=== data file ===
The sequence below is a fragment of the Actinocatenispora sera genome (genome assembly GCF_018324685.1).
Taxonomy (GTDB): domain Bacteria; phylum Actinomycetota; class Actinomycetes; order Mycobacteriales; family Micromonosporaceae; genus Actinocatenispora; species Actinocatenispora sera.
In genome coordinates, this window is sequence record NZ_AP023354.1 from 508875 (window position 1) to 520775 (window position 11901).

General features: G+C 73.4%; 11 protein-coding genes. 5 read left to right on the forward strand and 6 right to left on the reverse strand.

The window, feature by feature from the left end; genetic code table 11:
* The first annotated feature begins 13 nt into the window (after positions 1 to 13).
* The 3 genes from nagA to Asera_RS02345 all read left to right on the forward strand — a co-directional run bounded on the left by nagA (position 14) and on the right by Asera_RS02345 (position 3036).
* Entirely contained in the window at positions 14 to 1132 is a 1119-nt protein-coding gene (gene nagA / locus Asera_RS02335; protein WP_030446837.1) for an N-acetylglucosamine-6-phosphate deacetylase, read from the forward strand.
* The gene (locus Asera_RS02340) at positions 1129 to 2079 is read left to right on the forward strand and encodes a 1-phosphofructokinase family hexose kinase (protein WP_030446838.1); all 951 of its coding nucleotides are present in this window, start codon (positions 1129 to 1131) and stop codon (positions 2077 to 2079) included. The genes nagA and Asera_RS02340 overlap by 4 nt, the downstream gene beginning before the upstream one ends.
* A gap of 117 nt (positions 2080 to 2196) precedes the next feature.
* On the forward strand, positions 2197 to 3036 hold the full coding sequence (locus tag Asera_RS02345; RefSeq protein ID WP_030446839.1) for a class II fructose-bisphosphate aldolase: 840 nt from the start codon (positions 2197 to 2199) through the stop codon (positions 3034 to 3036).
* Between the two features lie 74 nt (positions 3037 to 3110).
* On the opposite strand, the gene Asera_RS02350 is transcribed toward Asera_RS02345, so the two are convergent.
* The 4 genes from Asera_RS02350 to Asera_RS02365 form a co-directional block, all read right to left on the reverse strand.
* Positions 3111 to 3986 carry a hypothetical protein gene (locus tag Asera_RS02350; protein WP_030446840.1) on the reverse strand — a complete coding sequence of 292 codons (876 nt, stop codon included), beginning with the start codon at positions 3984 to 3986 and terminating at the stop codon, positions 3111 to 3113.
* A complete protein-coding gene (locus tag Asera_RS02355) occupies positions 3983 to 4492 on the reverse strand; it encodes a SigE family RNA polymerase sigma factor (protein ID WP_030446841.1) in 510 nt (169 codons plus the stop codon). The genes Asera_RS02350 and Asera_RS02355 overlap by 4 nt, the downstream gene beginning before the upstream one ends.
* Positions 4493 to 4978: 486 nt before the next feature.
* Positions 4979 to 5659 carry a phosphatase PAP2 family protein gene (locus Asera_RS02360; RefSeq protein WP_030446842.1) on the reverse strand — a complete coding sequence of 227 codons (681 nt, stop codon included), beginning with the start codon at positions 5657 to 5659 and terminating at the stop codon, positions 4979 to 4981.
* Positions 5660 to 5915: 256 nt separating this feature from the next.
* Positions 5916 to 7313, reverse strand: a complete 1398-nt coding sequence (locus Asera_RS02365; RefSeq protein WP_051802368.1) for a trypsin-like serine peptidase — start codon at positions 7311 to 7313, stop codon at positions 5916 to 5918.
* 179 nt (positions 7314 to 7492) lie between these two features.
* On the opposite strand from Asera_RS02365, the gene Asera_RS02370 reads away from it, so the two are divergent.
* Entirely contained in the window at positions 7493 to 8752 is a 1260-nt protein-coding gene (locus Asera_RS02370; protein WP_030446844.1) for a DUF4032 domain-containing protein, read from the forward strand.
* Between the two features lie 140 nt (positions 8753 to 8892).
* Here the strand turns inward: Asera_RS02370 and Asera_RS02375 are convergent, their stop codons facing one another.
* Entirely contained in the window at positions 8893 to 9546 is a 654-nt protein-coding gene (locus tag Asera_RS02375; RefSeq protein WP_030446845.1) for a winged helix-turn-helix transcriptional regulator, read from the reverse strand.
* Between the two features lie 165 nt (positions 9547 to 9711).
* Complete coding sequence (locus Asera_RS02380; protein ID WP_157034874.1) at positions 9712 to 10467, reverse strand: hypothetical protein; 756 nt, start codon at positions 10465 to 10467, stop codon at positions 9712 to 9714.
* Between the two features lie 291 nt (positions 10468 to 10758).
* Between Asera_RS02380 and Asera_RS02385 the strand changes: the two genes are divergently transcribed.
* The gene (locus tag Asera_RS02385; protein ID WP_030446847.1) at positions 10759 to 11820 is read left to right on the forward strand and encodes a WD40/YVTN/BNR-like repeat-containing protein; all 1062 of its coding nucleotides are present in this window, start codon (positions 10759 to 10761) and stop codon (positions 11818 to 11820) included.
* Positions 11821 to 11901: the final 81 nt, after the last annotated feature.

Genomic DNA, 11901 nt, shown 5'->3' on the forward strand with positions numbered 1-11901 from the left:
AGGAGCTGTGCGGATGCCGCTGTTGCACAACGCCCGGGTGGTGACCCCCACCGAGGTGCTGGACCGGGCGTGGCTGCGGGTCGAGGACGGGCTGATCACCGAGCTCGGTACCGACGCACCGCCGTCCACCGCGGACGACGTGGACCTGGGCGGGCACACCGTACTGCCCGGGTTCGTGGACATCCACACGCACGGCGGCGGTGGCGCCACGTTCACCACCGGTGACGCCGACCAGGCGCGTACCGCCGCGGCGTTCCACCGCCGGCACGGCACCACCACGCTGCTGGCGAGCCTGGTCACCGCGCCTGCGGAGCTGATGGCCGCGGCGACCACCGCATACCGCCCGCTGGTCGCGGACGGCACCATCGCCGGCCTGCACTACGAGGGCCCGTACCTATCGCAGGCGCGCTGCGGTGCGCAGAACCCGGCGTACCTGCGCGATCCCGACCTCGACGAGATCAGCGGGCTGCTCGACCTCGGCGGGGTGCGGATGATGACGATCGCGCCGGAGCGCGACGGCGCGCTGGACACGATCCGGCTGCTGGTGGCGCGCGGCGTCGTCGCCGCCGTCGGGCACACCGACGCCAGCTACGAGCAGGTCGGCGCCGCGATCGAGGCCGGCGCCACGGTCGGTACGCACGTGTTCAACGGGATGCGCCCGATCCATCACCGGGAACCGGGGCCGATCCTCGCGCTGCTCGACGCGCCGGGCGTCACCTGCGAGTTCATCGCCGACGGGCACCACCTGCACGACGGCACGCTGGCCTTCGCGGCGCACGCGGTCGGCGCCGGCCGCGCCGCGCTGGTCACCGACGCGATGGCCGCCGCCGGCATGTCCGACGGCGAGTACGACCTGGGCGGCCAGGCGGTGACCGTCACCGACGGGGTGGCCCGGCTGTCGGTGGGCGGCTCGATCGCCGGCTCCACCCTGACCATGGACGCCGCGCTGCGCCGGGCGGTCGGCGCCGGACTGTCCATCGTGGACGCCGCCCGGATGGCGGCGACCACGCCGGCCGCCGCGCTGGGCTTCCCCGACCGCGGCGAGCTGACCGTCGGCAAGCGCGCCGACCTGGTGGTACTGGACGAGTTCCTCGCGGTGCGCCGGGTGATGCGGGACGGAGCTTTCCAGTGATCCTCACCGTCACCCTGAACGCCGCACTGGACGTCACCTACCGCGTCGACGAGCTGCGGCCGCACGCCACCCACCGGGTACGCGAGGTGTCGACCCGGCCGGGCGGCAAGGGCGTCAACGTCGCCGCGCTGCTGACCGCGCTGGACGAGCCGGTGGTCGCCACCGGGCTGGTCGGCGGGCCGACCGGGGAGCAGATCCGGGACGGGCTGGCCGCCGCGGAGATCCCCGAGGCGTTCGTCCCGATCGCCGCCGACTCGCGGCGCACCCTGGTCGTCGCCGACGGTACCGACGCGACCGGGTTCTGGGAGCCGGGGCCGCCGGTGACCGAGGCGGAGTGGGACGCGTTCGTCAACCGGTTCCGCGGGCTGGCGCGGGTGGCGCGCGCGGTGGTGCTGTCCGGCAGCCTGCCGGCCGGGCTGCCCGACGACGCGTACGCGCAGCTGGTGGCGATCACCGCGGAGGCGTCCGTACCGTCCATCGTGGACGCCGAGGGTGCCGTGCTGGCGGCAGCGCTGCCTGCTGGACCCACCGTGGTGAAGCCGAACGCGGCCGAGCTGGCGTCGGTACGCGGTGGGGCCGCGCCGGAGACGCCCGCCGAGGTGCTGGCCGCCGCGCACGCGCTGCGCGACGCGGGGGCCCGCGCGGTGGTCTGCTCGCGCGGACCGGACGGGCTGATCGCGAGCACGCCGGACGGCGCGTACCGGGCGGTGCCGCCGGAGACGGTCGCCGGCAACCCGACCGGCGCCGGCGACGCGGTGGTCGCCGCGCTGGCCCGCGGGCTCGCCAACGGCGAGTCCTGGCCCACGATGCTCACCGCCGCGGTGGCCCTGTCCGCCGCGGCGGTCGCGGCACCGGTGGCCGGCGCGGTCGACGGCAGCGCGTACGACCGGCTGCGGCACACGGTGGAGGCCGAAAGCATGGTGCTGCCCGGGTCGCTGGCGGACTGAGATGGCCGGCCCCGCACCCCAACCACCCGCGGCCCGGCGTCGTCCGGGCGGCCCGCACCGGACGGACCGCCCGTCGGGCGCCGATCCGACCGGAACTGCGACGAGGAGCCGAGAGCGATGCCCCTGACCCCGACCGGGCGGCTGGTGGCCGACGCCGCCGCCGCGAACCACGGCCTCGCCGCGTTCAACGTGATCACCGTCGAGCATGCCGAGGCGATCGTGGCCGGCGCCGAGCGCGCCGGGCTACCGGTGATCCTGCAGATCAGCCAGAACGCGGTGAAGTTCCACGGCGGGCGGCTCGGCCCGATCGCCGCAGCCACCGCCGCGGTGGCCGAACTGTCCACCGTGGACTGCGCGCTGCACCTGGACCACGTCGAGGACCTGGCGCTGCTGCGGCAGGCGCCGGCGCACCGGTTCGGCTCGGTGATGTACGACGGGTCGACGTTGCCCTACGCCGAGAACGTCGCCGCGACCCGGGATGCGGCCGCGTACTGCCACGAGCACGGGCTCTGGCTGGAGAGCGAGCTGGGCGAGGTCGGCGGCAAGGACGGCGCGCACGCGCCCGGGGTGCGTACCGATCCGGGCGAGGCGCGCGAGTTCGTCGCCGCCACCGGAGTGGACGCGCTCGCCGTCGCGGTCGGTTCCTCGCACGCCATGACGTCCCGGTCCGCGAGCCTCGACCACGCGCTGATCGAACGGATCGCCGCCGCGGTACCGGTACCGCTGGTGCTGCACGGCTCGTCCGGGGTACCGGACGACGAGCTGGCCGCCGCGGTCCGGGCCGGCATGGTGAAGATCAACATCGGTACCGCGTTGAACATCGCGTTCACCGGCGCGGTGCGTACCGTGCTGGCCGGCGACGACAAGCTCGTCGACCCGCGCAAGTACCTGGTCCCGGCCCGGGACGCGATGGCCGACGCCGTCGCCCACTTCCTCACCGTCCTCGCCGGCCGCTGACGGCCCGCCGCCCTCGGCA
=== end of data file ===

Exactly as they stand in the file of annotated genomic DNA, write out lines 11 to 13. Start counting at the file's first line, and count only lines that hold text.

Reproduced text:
* On the forward strand, positions 2197 to 3036 hold the full coding sequence (locus tag Asera_RS02345; RefSeq protein ID WP_030446839.1) for a class II fructose-bisphosphate aldolase: 840 nt from the start codon (positions 2197 to 2199) through the stop codon (positions 3034 to 3036).
* Between the two features lie 74 nt (positions 3037 to 3110).
* On the opposite strand, the gene Asera_RS02350 is transcribed toward Asera_RS02345, so the two are convergent.